Friday, January 30, 2015

Losing Toenails

Pretty feet... I just ran my 3rd consecutive monthly marathon (Nov, Dec and Jan), and my toes have been a little sore. I know, weird right? I have sore toes but my legs feel pretty good. After this last marathon (Miami, 5 days ago) they were feeling really bruised although they weren't physically bruised, they just hurt. Last night, I feel like I have finally earned my rite of passage into the runners world. I lost my first toenail.
I have heard so much about lost toenails, black toes or black toenails and how common they are among marathoners, and especially common for ultrarunners. I have been running for a few years now, and completed 4 full marathons plus several halves and long training runs without any issues, imagine my surprise to have my nail, just fall off! I must admit... I am feeling pretty hardcore. I have earned this lost toenail and am going to embrace it!

When I told my mom I lost my first toenail, her response "Welcome to the toenail-less club!" Somehow, that made me feel so good! I finally, officially, have "runners feet". I will take pride in that!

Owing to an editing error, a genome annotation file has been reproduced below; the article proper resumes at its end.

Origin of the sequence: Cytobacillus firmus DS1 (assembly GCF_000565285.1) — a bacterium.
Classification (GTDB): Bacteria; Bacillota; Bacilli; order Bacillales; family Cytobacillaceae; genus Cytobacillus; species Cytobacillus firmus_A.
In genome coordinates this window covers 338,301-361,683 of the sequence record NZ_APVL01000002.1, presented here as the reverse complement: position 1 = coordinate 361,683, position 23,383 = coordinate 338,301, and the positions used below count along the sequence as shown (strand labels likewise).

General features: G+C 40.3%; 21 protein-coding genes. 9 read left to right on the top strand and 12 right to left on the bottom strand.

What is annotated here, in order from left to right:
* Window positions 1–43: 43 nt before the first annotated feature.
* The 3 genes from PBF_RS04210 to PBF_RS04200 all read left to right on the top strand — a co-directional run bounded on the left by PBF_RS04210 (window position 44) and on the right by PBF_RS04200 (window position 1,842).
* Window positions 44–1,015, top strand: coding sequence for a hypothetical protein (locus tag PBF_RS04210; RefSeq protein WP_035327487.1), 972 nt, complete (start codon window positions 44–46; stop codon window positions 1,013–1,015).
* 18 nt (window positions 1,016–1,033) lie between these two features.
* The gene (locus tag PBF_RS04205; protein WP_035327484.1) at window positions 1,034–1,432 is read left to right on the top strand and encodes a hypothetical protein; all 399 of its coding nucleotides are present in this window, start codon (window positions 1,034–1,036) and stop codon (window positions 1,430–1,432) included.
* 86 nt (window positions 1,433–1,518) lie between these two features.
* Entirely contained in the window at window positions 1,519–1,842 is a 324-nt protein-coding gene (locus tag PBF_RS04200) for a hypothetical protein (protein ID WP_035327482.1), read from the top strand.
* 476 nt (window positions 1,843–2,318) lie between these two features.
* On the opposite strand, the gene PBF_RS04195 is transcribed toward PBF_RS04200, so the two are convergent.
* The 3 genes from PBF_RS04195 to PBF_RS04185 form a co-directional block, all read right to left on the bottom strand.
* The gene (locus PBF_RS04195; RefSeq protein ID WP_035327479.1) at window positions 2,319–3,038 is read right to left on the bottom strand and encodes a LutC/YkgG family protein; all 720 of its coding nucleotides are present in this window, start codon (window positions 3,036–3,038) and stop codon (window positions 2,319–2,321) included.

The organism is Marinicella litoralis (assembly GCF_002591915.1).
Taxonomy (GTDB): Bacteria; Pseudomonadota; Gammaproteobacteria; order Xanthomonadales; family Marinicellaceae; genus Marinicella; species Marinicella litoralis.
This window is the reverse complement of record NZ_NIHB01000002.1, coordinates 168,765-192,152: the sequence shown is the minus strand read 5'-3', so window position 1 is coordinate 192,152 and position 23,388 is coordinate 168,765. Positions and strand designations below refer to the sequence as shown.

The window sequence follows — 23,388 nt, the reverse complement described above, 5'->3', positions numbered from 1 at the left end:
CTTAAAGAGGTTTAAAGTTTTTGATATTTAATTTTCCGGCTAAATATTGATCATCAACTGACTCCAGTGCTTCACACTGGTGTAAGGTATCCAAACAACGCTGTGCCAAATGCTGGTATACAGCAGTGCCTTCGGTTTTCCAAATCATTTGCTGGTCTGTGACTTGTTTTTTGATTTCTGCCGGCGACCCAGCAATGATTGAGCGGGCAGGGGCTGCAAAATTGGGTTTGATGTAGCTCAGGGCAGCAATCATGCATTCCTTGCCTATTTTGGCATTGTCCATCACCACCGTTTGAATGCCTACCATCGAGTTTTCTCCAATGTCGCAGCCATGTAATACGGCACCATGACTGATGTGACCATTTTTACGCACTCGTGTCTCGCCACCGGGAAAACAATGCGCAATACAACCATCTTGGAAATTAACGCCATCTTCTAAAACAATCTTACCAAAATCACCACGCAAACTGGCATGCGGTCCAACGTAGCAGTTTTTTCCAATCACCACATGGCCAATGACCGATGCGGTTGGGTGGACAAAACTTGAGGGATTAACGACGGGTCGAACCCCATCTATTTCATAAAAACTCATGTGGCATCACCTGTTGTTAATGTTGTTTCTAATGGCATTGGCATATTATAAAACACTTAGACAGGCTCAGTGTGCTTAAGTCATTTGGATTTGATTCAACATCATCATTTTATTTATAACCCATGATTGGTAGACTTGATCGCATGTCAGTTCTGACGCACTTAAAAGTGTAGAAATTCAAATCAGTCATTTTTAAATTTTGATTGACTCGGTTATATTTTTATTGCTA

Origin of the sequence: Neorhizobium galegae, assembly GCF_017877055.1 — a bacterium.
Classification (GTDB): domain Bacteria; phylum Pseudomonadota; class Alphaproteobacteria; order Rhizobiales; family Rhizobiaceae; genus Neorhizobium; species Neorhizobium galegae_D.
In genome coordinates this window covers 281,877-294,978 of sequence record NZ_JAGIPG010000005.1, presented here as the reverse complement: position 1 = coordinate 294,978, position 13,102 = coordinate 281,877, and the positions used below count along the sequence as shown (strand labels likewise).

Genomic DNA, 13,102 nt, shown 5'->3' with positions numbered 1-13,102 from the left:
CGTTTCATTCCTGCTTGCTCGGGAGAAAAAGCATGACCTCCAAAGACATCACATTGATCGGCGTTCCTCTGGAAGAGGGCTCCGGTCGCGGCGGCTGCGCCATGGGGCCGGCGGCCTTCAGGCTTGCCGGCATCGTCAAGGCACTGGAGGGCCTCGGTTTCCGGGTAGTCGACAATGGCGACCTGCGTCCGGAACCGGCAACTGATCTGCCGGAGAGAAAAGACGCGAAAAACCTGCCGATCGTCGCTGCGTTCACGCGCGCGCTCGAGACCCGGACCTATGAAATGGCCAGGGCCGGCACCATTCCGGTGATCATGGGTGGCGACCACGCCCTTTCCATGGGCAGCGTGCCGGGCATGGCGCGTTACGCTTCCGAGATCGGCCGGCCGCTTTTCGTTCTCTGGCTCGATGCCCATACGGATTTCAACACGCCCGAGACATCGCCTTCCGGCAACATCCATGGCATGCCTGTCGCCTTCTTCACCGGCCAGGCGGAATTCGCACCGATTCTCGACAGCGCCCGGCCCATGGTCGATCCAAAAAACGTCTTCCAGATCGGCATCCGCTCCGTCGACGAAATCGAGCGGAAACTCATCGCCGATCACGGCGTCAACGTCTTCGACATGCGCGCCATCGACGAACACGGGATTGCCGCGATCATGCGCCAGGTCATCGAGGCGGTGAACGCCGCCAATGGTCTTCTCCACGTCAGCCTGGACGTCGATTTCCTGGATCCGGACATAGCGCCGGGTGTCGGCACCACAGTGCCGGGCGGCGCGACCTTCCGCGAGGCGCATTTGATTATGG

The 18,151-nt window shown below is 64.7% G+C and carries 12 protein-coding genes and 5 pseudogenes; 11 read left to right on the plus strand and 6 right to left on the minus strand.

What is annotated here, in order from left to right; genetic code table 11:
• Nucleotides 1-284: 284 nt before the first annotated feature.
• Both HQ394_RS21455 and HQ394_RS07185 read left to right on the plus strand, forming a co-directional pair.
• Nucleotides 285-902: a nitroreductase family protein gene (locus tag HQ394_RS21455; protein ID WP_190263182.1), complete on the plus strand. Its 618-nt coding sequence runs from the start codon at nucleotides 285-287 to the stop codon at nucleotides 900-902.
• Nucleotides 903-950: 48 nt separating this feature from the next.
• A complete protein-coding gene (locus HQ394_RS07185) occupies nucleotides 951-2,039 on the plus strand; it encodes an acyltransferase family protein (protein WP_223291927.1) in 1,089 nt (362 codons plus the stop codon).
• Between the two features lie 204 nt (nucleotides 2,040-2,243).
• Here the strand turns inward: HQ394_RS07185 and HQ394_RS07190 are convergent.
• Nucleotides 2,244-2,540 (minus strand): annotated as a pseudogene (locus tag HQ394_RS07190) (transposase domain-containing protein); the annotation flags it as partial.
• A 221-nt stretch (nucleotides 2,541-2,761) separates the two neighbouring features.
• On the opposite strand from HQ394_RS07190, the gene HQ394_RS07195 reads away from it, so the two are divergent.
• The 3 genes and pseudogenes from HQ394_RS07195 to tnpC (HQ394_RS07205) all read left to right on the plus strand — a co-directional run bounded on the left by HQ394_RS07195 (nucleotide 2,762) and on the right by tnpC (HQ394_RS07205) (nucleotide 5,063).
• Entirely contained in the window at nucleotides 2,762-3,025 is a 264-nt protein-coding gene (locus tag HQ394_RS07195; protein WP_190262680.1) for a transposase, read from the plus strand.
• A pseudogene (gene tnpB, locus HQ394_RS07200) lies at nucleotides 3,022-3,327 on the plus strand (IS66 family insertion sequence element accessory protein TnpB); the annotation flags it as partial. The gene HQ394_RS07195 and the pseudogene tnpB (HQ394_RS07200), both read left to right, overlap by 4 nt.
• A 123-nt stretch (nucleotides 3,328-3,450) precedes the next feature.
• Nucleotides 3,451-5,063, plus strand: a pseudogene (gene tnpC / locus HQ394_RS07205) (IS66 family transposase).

So now for advice, if you lose a toenail or have bruised toes no need to worry. You earned that bad boy – embrace it if and when it happens. Don’t freak out.  It really is not a big deal. It is HARDCORE! Way to go fellow runner.
Now if you are really concerned about your toenails, or it happens frequently there might be a reason it's happening that is completely preventable. Worth a shot, right?

Here’s what LiveStrong says to do about it (source: 

Step 1
Trim your toenails so the edge is straight across and just above the nail bed. Cutting your nails too short or with curved sides will increase the risk of infection or ingrown toenails. Perform regular toenail maintenance to keep them at the proper length.

Step 2
Wear socks made from wick material to keep the feet dry during exercise and reduce the chance of blister formation around the toenail. Not all socks labeled as athletic have wicking properties. Look for socks made from merino wool or synthetic fabrics such as polyester or acrylic that have been specially designed to keep moisture away from your feet.

Step 3
Verify your running or athletic shoes have enough room in the toe area. A shoe that is one-half to one size larger than your street shoes will provide room for the foot to expand when it strikes the ground during exercise. Have your foot measured and fitted at an athletic shoe store if you continue to have problems with toenail damage. These experts can ensure that your shoes are long enough and wide enough to protect your toenails.

Step 4
Lace your shoes tighter than normal if your foot slides excessively back and forth in your shoe. Your foot should not slide enough for the toes to touch the front of the shoe.

No comments:

Post a Comment